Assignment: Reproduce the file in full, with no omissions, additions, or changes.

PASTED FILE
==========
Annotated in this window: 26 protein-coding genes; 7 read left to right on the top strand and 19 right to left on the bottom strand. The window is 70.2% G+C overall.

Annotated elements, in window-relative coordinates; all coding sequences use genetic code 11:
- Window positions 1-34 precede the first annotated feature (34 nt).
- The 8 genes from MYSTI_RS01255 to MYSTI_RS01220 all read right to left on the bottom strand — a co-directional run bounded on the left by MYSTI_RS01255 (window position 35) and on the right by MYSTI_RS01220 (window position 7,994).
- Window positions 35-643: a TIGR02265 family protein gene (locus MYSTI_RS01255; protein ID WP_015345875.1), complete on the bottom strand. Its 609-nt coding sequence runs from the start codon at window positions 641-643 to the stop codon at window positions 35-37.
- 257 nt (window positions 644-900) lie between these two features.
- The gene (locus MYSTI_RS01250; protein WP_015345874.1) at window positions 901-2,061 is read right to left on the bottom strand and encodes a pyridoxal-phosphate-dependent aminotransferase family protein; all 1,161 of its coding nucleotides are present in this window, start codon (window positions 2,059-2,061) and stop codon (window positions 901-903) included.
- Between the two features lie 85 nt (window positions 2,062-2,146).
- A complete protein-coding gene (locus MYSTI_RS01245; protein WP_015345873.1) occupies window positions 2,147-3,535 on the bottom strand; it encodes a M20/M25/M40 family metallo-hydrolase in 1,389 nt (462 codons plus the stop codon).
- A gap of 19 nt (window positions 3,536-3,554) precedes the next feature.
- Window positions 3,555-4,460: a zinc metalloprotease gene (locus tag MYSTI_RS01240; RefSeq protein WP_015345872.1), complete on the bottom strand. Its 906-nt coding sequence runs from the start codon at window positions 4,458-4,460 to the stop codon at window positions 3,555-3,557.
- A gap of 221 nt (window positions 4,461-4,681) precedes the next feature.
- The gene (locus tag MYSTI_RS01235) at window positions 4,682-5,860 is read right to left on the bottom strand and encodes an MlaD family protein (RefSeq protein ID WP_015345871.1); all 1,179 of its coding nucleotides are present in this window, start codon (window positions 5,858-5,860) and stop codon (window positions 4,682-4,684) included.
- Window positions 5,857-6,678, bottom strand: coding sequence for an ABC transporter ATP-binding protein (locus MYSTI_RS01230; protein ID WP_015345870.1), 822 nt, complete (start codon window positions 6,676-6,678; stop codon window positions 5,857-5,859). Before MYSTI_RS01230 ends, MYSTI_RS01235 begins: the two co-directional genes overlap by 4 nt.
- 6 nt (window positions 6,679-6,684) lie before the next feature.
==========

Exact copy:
Annotated in this window: 26 protein-coding genes; 7 read left to right on the top strand and 19 right to left on the bottom strand. The window is 70.2% G+C overall.

Annotated elements, in window-relative coordinates; all coding sequences use genetic code 11:
- Window positions 1-34 precede the first annotated feature (34 nt).
- The 8 genes from MYSTI_RS01255 to MYSTI_RS01220 all read right to left on the bottom strand — a co-directional run bounded on the left by MYSTI_RS01255 (window position 35) and on the right by MYSTI_RS01220 (window position 7,994).
- Window positions 35-643: a TIGR02265 family protein gene (locus MYSTI_RS01255; protein ID WP_015345875.1), complete on the bottom strand. Its 609-nt coding sequence runs from the start codon at window positions 641-643 to the stop codon at window positions 35-37.
- 257 nt (window positions 644-900) lie between these two features.
- The gene (locus MYSTI_RS01250; protein WP_015345874.1) at window positions 901-2,061 is read right to left on the bottom strand and encodes a pyridoxal-phosphate-dependent aminotransferase family protein; all 1,161 of its coding nucleotides are present in this window, start codon (window positions 2,059-2,061) and stop codon (window positions 901-903) included.
- Between the two features lie 85 nt (window positions 2,062-2,146).
- A complete protein-coding gene (locus MYSTI_RS01245; protein WP_015345873.1) occupies window positions 2,147-3,535 on the bottom strand; it encodes a M20/M25/M40 family metallo-hydrolase in 1,389 nt (462 codons plus the stop codon).
- A gap of 19 nt (window positions 3,536-3,554) precedes the next feature.
- Window positions 3,555-4,460: a zinc metalloprotease gene (locus tag MYSTI_RS01240; RefSeq protein WP_015345872.1), complete on the bottom strand. Its 906-nt coding sequence runs from the start codon at window positions 4,458-4,460 to the stop codon at window positions 3,555-3,557.
- A gap of 221 nt (window positions 4,461-4,681) precedes the next feature.
- The gene (locus tag MYSTI_RS01235) at window positions 4,682-5,860 is read right to left on the bottom strand and encodes an MlaD family protein (RefSeq protein ID WP_015345871.1); all 1,179 of its coding nucleotides are present in this window, start codon (window positions 5,858-5,860) and stop codon (window positions 4,682-4,684) included.
- Window positions 5,857-6,678, bottom strand: coding sequence for an ABC transporter ATP-binding protein (locus MYSTI_RS01230; protein ID WP_015345870.1), 822 nt, complete (start codon window positions 6,676-6,678; stop codon window positions 5,857-5,859). Before MYSTI_RS01230 ends, MYSTI_RS01235 begins: the two co-directional genes overlap by 4 nt.
- 6 nt (window positions 6,679-6,684) lie before the next feature.